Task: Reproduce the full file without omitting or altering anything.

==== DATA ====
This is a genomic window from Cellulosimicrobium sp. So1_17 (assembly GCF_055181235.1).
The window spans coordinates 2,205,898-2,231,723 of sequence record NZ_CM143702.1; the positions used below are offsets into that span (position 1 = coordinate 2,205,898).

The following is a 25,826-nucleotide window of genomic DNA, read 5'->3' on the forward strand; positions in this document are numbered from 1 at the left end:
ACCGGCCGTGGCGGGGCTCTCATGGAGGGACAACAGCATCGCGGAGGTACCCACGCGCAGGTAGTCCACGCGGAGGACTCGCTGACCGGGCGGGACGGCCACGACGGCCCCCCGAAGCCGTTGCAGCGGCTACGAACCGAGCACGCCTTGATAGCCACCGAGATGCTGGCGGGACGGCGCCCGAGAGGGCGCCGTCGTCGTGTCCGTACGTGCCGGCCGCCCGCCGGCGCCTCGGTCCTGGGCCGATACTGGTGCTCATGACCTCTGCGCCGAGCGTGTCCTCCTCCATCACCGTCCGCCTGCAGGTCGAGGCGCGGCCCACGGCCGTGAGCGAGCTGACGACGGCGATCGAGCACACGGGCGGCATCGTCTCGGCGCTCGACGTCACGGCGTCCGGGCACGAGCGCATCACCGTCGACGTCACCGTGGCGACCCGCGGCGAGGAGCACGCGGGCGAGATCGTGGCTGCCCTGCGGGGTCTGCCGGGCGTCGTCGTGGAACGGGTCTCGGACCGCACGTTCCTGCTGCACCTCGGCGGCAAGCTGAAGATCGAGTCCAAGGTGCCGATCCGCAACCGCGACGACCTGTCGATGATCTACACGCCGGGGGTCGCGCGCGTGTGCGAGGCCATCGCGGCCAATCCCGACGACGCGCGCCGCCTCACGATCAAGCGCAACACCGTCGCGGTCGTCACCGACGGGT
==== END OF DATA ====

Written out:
This is a genomic window from Cellulosimicrobium sp. So1_17 (assembly GCF_055181235.1).
The window spans coordinates 2,205,898-2,231,723 of sequence record NZ_CM143702.1; the positions used below are offsets into that span (position 1 = coordinate 2,205,898).

The following is a 25,826-nucleotide window of genomic DNA, read 5'->3' on the forward strand; positions in this document are numbered from 1 at the left end:
ACCGGCCGTGGCGGGGCTCTCATGGAGGGACAACAGCATCGCGGAGGTACCCACGCGCAGGTAGTCCACGCGGAGGACTCGCTGACCGGGCGGGACGGCCACGACGGCCCCCCGAAGCCGTTGCAGCGGCTACGAACCGAGCACGCCTTGATAGCCACCGAGATGCTGGCGGGACGGCGCCCGAGAGGGCGCCGTCGTCGTGTCCGTACGTGCCGGCCGCCCGCCGGCGCCTCGGTCCTGGGCCGATACTGGTGCTCATGACCTCTGCGCCGAGCGTGTCCTCCTCCATCACCGTCCGCCTGCAGGTCGAGGCGCGGCCCACGGCCGTGAGCGAGCTGACGACGGCGATCGAGCACACGGGCGGCATCGTCTCGGCGCTCGACGTCACGGCGTCCGGGCACGAGCGCATCACCGTCGACGTCACCGTGGCGACCCGCGGCGAGGAGCACGCGGGCGAGATCGTGGCTGCCCTGCGGGGTCTGCCGGGCGTCGTCGTGGAACGGGTCTCGGACCGCACGTTCCTGCTGCACCTCGGCGGCAAGCTGAAGATCGAGTCCAAGGTGCCGATCCGCAACCGCGACGACCTGTCGATGATCTACACGCCGGGGGTCGCGCGCGTGTGCGAGGCCATCGCGGCCAATCCCGACGACGCGCGCCGCCTCACGATCAAGCGCAACACCGTCGCGGTCGTCACCGACGGGT